Composition of Intestinal Microbiota in Two Lines of Rainbow Trout (Oncorhynchus Mykiss) Divergently Selected for Muscle Fat Content
Karine Ricaud1, *, Mickael Rey1, Elisabeth Plagnes-Juan1, Laurence Larroquet1, Maxime Even1, Edwige Quillet2, Sandrine Skiba-Cassy1, Stéphane Panserat1
Identifiers and Pagination:Year: 2018
First Page: 308
Last Page: 320
Publisher Id: TOMICROJ-12-308
Article History:Received Date: 21/6/2018
Revision Received Date: 13/8/2018
Acceptance Date: 14/8/2018
Electronic publication date: 31/08/2018
Collection year: 2018
open-access license: This is an open access article distributed under the terms of the Creative Commons Attribution 4.0 International Public License (CC-BY 4.0), a copy of which is available at: (https://creativecommons.org/licenses/by/4.0/legalcode). This license permits unrestricted use, distribution, and reproduction in any medium, provided the original author and source are credited.
Recently, studies suggest that gut microbiota contributes to the development of obesity in mammals. In rainbow trout, little is known about the role of intestinal microbiota in host physiology.
The aim of this study was to investigate the link between intestinal microbiota and adiposity, by high-throughput 16S RNA gene based illumina Miseq sequencing in two rainbow trout lines divergently selected for muscle lipid content. Fish from these two lines of rainbow trout are known to have a differing lipid metabolism.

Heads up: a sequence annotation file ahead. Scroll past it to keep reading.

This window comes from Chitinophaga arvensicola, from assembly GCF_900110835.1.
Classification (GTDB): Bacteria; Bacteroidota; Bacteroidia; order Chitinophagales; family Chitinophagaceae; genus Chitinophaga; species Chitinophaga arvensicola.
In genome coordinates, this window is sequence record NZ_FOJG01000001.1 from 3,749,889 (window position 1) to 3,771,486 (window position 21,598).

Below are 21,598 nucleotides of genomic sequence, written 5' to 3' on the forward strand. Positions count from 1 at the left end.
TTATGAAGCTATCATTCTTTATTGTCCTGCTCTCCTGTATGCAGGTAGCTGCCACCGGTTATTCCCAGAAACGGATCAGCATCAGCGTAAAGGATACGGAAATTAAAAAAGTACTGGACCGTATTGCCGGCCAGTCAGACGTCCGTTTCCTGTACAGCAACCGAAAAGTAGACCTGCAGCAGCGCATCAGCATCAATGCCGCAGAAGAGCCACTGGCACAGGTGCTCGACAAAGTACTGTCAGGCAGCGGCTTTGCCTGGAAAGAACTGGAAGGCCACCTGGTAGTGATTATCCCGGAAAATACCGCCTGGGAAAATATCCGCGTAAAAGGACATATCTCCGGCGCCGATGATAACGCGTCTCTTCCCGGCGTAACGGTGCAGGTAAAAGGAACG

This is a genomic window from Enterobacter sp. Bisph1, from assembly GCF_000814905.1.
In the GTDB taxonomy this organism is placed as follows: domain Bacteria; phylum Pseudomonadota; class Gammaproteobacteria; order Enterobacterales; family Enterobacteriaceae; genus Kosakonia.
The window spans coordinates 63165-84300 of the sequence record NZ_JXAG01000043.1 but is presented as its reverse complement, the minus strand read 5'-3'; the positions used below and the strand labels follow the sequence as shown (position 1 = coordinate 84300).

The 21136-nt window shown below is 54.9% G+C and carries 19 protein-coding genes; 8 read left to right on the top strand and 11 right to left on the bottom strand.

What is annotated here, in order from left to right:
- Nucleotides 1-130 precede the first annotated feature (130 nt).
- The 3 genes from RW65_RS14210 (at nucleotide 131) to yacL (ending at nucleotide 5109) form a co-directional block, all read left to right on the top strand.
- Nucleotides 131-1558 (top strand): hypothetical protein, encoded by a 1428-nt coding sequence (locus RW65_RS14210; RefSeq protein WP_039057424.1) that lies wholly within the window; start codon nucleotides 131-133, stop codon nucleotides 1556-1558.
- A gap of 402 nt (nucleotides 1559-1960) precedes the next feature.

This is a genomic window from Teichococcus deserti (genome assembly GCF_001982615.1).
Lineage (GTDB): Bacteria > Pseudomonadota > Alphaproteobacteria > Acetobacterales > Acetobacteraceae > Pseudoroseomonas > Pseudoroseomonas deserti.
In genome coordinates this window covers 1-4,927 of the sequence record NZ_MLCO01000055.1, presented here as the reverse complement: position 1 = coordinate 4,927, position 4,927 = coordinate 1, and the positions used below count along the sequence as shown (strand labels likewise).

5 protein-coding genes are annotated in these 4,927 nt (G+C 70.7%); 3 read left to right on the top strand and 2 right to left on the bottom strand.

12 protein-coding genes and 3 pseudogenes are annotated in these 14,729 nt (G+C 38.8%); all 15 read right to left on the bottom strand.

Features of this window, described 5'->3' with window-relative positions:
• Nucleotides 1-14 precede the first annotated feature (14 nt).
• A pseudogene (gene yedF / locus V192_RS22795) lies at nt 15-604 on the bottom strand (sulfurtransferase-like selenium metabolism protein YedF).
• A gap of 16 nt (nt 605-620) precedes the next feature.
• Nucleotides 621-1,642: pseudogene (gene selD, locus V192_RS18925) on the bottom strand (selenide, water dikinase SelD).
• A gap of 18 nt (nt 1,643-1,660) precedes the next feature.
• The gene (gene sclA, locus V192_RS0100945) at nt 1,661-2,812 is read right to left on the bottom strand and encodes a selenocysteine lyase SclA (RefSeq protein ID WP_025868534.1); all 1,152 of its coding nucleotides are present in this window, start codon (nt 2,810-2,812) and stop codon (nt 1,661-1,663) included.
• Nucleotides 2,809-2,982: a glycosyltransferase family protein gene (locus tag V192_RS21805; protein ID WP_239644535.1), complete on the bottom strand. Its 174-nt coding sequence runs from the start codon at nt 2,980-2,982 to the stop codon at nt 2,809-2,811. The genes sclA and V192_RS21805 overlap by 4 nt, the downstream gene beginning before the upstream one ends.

Samples from the two lines (L for lean and F for fat) were collected from Midgut (M) and Hindgut (H) in juvenile fish (18 months) to compare intestinal microbiota diversity.
Whatever the lines and intestinal localisation, Proteobacteria, Firmicutes and Actinobacteria are the dominant phyla in the bacterial community of rainbow trout (at least 97%). The results indicate that richness and diversity indexes as well as bacterial composition are comparable between all groups even though 6 specific OTUs were identified in the intestinal microbiota of fish from the fat line and 2 OTUs were specific to the microbiota of fish from the lean line. Our work contributes to a better understanding in microbial diversity in intestinal microbiota of rainbow trout.
Altogether, our study indicates that no major modification of the intestinal microbiota is induced by selection for muscle lipid content and associated metabolic changes. Finally, we identified members of core microbiota in rainbow trout.